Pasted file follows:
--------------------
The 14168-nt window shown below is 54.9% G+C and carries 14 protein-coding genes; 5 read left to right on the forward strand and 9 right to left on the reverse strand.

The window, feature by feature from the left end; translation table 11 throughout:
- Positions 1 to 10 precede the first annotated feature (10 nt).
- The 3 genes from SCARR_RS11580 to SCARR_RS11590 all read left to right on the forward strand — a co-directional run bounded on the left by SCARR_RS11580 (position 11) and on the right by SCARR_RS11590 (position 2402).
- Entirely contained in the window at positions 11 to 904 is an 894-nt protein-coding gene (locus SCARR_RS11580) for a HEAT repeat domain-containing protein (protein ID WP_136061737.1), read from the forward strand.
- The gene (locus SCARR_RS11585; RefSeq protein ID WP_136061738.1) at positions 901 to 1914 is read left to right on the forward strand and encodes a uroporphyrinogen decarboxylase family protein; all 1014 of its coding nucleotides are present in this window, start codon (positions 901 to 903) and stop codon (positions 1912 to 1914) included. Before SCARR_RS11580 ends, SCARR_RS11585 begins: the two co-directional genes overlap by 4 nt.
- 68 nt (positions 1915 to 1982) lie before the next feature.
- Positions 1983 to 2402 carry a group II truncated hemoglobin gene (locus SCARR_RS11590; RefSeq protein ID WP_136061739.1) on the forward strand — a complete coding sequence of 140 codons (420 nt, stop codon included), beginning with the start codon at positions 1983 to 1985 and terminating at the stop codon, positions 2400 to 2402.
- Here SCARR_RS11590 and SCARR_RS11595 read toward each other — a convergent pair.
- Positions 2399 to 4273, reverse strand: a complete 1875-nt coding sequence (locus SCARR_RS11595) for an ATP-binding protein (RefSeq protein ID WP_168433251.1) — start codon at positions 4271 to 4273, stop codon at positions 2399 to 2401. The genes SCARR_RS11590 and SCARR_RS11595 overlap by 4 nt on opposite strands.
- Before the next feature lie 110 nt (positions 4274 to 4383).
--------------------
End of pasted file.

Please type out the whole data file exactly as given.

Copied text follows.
The 14168-nt window shown below is 54.9% G+C and carries 14 protein-coding genes; 5 read left to right on the forward strand and 9 right to left on the reverse strand.

The window, feature by feature from the left end; translation table 11 throughout:
- Positions 1 to 10 precede the first annotated feature (10 nt).
- The 3 genes from SCARR_RS11580 to SCARR_RS11590 all read left to right on the forward strand — a co-directional run bounded on the left by SCARR_RS11580 (position 11) and on the right by SCARR_RS11590 (position 2402).
- Entirely contained in the window at positions 11 to 904 is an 894-nt protein-coding gene (locus SCARR_RS11580) for a HEAT repeat domain-containing protein (protein ID WP_136061737.1), read from the forward strand.
- The gene (locus SCARR_RS11585; RefSeq protein ID WP_136061738.1) at positions 901 to 1914 is read left to right on the forward strand and encodes a uroporphyrinogen decarboxylase family protein; all 1014 of its coding nucleotides are present in this window, start codon (positions 901 to 903) and stop codon (positions 1912 to 1914) included. Before SCARR_RS11580 ends, SCARR_RS11585 begins: the two co-directional genes overlap by 4 nt.
- 68 nt (positions 1915 to 1982) lie before the next feature.
- Positions 1983 to 2402 carry a group II truncated hemoglobin gene (locus SCARR_RS11590; RefSeq protein ID WP_136061739.1) on the forward strand — a complete coding sequence of 140 codons (420 nt, stop codon included), beginning with the start codon at positions 1983 to 1985 and terminating at the stop codon, positions 2400 to 2402.
- Here SCARR_RS11590 and SCARR_RS11595 read toward each other — a convergent pair.
- Positions 2399 to 4273, reverse strand: a complete 1875-nt coding sequence (locus SCARR_RS11595) for an ATP-binding protein (RefSeq protein ID WP_168433251.1) — start codon at positions 4271 to 4273, stop codon at positions 2399 to 2401. The genes SCARR_RS11590 and SCARR_RS11595 overlap by 4 nt on opposite strands.
- Before the next feature lie 110 nt (positions 4274 to 4383).